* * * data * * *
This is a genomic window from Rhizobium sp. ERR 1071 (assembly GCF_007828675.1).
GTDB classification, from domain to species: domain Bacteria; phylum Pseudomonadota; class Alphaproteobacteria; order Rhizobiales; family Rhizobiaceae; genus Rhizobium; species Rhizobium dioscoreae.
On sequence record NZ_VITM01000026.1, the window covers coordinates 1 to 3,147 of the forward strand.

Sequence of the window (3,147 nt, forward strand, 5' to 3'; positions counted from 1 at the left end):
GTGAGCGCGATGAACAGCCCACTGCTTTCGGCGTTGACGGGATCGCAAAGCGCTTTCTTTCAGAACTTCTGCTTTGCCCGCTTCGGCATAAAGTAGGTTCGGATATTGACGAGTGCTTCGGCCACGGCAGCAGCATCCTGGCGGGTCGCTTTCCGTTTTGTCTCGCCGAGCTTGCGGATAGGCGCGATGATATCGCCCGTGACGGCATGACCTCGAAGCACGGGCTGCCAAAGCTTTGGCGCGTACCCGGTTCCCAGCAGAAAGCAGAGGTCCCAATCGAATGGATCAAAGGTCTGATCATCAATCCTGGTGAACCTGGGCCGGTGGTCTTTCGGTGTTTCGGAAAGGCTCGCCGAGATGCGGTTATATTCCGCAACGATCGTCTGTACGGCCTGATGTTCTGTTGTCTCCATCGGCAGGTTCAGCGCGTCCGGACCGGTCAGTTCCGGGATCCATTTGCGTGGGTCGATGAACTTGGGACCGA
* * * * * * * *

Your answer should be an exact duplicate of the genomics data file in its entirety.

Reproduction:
This is a genomic window from Rhizobium sp. ERR 1071 (assembly GCF_007828675.1).
GTDB classification, from domain to species: domain Bacteria; phylum Pseudomonadota; class Alphaproteobacteria; order Rhizobiales; family Rhizobiaceae; genus Rhizobium; species Rhizobium dioscoreae.
On sequence record NZ_VITM01000026.1, the window covers coordinates 1 to 3,147 of the forward strand.

Sequence of the window (3,147 nt, forward strand, 5' to 3'; positions counted from 1 at the left end):
GTGAGCGCGATGAACAGCCCACTGCTTTCGGCGTTGACGGGATCGCAAAGCGCTTTCTTTCAGAACTTCTGCTTTGCCCGCTTCGGCATAAAGTAGGTTCGGATATTGACGAGTGCTTCGGCCACGGCAGCAGCATCCTGGCGGGTCGCTTTCCGTTTTGTCTCGCCGAGCTTGCGGATAGGCGCGATGATATCGCCCGTGACGGCATGACCTCGAAGCACGGGCTGCCAAAGCTTTGGCGCGTACCCGGTTCCCAGCAGAAAGCAGAGGTCCCAATCGAATGGATCAAAGGTCTGATCATCAATCCTGGTGAACCTGGGCCGGTGGTCTTTCGGTGTTTCGGAAAGGCTCGCCGAGATGCGGTTATATTCCGCAACGATCGTCTGTACGGCCTGATGTTCTGTTGTCTCCATCGGCAGGTTCAGCGCGTCCGGACCGGTCAGTTCCGGGATCCATTTGCGTGGGTCGATGAACTTGGGACCGA